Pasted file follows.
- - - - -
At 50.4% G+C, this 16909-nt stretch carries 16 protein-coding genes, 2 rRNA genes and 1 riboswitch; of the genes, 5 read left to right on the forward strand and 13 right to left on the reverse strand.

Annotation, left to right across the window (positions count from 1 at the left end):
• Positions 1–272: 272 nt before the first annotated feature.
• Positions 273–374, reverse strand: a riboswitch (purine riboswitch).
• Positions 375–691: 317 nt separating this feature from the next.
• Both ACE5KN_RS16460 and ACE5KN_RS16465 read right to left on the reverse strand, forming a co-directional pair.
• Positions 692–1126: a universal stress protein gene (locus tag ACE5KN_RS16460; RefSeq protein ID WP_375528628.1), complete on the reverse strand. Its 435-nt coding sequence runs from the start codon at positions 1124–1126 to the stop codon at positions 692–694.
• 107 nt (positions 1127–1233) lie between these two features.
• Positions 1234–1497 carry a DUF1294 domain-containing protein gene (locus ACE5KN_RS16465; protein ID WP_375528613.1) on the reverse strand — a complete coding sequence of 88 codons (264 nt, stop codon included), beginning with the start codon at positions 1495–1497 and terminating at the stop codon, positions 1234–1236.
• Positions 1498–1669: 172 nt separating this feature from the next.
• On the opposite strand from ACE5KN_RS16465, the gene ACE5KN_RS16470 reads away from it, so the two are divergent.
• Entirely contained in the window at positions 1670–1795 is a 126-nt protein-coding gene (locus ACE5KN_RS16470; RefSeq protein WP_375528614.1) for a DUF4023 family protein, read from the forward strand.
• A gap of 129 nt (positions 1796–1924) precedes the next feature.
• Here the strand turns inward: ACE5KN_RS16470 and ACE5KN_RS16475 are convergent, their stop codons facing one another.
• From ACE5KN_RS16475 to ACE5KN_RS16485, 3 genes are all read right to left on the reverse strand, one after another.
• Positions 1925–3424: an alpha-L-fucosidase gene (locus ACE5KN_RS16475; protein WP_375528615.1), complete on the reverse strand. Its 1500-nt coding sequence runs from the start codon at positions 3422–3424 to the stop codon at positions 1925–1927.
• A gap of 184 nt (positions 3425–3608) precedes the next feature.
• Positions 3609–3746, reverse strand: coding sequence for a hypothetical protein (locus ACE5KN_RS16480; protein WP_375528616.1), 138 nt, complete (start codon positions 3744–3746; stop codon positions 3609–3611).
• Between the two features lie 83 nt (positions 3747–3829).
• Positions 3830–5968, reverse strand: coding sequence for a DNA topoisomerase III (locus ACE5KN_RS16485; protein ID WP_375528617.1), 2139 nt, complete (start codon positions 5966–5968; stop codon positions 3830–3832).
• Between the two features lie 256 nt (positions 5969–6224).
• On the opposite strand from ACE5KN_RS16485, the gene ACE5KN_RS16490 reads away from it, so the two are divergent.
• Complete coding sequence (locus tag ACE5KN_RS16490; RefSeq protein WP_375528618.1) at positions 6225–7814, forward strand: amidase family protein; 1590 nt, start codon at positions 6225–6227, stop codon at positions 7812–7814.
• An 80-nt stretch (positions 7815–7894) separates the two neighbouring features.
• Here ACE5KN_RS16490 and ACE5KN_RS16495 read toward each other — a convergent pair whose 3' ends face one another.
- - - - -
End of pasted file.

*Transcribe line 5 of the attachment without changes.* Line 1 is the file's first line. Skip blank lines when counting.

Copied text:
• Positions 375–691: 317 nt separating this feature from the next.